Opera by Giuseppi Verdi
Libretto by Francesco Maria Piave and Andrea Maffei,
after William Shakespeare’s drama
Boston Lyric Opera
November 4 – November 13, 2011
Conductor: David Angus
Stage Director: David Schweizer
Costume Designer: Nancy Leary, Set Designer: John Conklin, Lighting Designer: Robert Wierzel
With Daniel Sutin (Macbeth), Darren E. Stokes (Banquo), Carter Scott (Lady Macbeth), Richard Crawley (Macduff), John Irvin (Malcolm)
The story is the same as in Shakespeare’s play, just shortened way down.
Macbeth gets a prophecy from some witches that he is going to be king. This excites him, his wife even more, and before you know it they have realized the prophecy by killing off King Duncan and grasping the throne. The part of the witches’ prophecy they do not take as seriously – about Birnam Wood moving and all the rest – of course spells their doom.
Add a bit of Verdi choral background – very strange in this dramatic context, I must say – and there you have it.
This production is very interesting; because of its radical approach, it is likely to appeal to some and not to others. When I felt I had got with the program and a sense of the director’s vision, I enjoyed it.
David Schweizer, the stage director, has taken a nineteenth century opera based on an Elizabethan play and turned it into a twentieth century political performance piece, in modern neo-fascist dress. There is a lot of striking stagecraft – plenty of neon – in bright white and striking yellow – and puppets and mannequins galore. There are also all kinds of stage backgrounds that descend from above, providing abstract grids and other structural elements that support the staging. It is very stimulating visually.
But what to do with all of those chorus people? The action of Macbeth is limited, as we know from the play, to a few significant characters and there is not too much room in it for a gang. Shakespeare’s tragedy gains its power from its intense privacy, set within a political context.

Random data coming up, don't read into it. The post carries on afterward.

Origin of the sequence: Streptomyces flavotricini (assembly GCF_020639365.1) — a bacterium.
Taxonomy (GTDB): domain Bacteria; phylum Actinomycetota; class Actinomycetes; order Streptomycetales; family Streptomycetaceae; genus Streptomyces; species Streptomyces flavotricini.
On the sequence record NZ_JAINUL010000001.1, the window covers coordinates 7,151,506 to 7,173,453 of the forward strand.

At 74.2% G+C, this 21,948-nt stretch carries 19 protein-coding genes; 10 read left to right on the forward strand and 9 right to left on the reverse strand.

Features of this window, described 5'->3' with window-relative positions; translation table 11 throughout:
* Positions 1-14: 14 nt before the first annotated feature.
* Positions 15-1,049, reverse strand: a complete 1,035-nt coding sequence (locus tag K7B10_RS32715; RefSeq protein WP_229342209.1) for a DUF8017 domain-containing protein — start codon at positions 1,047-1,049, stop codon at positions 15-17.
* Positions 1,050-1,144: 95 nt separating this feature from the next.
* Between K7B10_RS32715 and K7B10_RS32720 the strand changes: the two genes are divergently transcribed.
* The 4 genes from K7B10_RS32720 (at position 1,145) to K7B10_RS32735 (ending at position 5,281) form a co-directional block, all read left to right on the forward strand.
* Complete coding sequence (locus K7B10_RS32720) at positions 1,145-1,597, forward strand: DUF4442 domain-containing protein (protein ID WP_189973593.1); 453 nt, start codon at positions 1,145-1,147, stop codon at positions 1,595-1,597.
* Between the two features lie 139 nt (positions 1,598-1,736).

But, here, Schweizer offers an interesting interpretation, which suggests something Brechtian; the chorus, which starts out seeming like an odd anachronism, becomes a forceful piece of the scenery, like a downtrodden populace should. And, here, in tune within a month of the fall of Khadafy, is a tale very much like it – of vain ascent to power, the tragic end that follows, and the pronounced role of the populace that brings it about.
One comes in expecting traditional Verdi and leaves with a sense of something new and offbeat. Unlike the latest development in the Metropolitan Opera’s excellent evolution of dramatic direction – which tends heavily towards style and sleekness – this production is unwieldy and collage-like in what I found to be a compelling way. The Met’s new production of Verdi’s Don Carlo was great because of its elegant abstraction of traditional staging. This production is forceful for its energetic and boisterous concatenations of images and improvisations. Totally different approaches, both with merit.
What, for me, started out feeling like an unsettling foisting of modern, anarchically inclined, staging on nineteenth century operatic music came to feel like something new and morphed, like performance art that still embodies an opera, but adds a new dimension to it. The chorus, initially seeming inertly present, came to feel ominous and significantly looming. After I saw all of those people crawling around on stage, I thought of the famously populated, dynamically amoeba-like scenes from Brecht’s and Weill’s operas or from classic stage performances of The Living Theater.
The orchestra was notably good and the musical direction by David Angus most capable.
The two central singers were decent, and warmed up nicely after what seemed like a strained opening. Daniel Sutin (Macbeth) had a wonderful solo near the end.
Darren E. Stokes (Banquo) had a satisfyingly rich voice.
The tenor Richard Crawley, who sang Macduff, did not have a big part, but his voice was strikingly good, which the audience duly acknowledged during the bows.